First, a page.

Proper house warming can save energy

HOME WORK

October 17, 1992|By Karol V. Menzie and Randy Johnson

Do you remember the energy crisis? The energy industry certainly does. Consumers changed overnight from energy wastrels to energy misers, and 20 years later the building industry and the people who make heating and cooling equipment are still coming up with ways to cut energy costs.

Over the years it's become clear the two best solutions are interlocking: houses have to be made more energy-tight, so heated or cooled air doesn't escape; and once that's done, heating and cooling equipment should be made smaller, to meet reduced energy demands.

New construction benefits the most from such maximum-energy-conservation efforts, but if you're doing a significant amount of construction in an older house, some of the techniques can be applied there, too.

John Spears, of Energy Conservation Management, a Baltimore energy consulting firm, contends that if you build a house his way, you can reduce energy use by as much as 70 percent with no additional cost in building materials or equipment.

The goal, he says, is to "reduce the energy requirement to nothing, so you can heat with a candle and cool with an ice cube."

Mr. Spears bases his energy savings on a "typical" dwelling, two stories, 2,400 square feet, with a heat pump, double-pane windows and energy costs of $1,900 a year.

Among the techniques for reducing that figure: increasing insulation to R-19 (a measure of heat flow; higher numbers mean less heat escapes) in walls and R-40 in ceilings; reducing cold-air infiltration (in winter) by 50 percent; and using a gas-fired "combo" device to heat the house and provide hot water.

In his own house in Montgomery County, Mr. Spears specified insulation of R-40 in both walls and ceilings, and used South-facing windows that capture the free heat in winter (with an overhang to shade them in summer).

Before any insulation was installed in stud wall cavities of the house, all gaps and places where surfaces meet were caulked and sealed. (This is a technique that rehabbers could employ; it's an inexpensive, effective way to stop air infiltration.) Mr. Spears uses a new form of blown-in insulation -- cellulose mixed with glue, so it sticks to studs and wall surfaces. It's made of recycled paper and is non-toxic and environmentally friendly.

To help reduce the energy demand for air-conditioning, Mr. Spears took advantage of a natural feature: Air for the cooling system passes across the pipe that brings water from the well -- at a constant 50 degrees.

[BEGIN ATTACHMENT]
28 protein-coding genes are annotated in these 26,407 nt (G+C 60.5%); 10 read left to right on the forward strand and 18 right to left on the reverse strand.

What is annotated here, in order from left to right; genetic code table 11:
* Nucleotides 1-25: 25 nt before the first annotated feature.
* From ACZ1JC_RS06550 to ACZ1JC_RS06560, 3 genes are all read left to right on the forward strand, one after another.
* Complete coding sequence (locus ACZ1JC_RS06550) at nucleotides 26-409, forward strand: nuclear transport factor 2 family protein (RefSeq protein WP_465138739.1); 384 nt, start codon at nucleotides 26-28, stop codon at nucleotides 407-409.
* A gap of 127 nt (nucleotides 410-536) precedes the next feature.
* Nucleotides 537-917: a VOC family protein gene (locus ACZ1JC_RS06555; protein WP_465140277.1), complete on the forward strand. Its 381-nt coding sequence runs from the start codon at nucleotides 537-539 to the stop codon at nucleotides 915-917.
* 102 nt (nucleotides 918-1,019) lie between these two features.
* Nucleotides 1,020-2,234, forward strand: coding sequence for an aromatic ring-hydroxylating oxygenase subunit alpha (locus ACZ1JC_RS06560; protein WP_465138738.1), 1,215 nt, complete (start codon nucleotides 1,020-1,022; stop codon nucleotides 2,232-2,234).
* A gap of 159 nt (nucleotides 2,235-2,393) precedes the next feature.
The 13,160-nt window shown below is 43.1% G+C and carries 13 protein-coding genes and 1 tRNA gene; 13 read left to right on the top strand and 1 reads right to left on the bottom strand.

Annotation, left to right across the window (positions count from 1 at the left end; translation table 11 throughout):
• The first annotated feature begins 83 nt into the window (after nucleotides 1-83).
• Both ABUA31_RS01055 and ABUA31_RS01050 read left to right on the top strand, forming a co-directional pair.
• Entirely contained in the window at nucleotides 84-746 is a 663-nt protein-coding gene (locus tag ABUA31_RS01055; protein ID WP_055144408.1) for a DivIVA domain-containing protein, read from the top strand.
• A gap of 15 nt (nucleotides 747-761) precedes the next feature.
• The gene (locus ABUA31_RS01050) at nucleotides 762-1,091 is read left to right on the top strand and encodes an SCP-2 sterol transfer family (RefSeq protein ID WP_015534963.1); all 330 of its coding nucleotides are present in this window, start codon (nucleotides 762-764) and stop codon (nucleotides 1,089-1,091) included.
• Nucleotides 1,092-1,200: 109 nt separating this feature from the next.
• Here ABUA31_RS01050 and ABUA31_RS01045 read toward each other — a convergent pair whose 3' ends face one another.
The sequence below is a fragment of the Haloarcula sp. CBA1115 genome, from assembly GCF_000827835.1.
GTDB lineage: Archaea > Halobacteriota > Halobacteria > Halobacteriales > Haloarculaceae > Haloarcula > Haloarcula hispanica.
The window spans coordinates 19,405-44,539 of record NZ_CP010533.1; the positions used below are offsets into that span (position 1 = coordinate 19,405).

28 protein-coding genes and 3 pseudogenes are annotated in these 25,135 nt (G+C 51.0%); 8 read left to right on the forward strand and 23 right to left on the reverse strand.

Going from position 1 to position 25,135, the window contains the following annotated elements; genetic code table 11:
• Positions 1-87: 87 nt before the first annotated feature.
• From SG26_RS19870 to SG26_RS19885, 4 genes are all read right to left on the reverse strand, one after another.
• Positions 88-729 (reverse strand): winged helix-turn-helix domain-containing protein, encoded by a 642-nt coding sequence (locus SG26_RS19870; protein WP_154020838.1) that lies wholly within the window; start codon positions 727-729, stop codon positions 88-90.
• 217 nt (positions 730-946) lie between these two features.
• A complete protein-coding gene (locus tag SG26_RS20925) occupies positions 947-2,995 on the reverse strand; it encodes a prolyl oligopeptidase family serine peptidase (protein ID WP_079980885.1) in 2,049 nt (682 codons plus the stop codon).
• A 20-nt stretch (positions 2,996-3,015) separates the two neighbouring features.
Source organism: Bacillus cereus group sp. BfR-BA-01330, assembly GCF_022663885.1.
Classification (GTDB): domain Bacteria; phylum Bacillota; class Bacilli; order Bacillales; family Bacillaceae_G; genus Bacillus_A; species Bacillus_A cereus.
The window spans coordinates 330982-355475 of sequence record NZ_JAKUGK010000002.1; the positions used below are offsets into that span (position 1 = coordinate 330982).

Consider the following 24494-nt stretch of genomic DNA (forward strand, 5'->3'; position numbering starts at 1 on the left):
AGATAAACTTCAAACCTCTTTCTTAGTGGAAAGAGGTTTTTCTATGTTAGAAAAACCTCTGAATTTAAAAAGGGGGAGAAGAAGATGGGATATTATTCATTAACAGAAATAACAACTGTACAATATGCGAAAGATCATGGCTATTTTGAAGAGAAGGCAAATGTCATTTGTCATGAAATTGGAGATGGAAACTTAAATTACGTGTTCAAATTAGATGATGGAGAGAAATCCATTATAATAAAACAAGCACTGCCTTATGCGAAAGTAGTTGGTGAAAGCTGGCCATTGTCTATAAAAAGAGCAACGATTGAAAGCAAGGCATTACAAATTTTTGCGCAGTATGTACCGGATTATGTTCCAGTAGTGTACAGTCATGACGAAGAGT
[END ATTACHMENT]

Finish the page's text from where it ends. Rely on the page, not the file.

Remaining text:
Obviously, not all these techniques and devices will work for every house. But there's enough going on in the energy-management field that no one should undertake any fairly major energy-systems work without checking out the latest information. Contractors, builders, energy consultants and your local utility are good places to start the research.

However, before you rush out and buy any energy-saving system or device, there are two things you should think about.

The first is payback: Will the unit really save you money, or is the initial expense greater than the savings you will realize during the time you use it?

The second thing to consider is pollution -- indoor pollution. Houses breathe for the same reason people do: to get rid of excess moisture and harmful gases.

As you seal up your house to prevent heat loss, you are also sealing in moisture and vapors. That can cause moisture problems -- leaks, condensation -- and may even cause health problems, especially if someone in your family has allergies or is sensitive to vapors from furniture, carpets or building materials.

Another problem is radon, an invisible, odorless radioactive gas that, in studies involving heavy exposure over time, is linked to lung cancer. You should know before you start sealing up the house if you have a radon problem; if you do, you need professional assistance to abate it.

Some indoor air problems have extremely simple solutions, however: exterior-exhaust fans in strategic locations, such as over the stove and in the bathroom, don't cost much and can keep any changes in your house's respiration from becoming a problem.

Next: Answers to reader questions.

Baltimore Sun Articles
|
|
|
Please note the green-lined linked article text has been applied commercially without any involvement from our newsroom editors, reporters or any other editorial staff.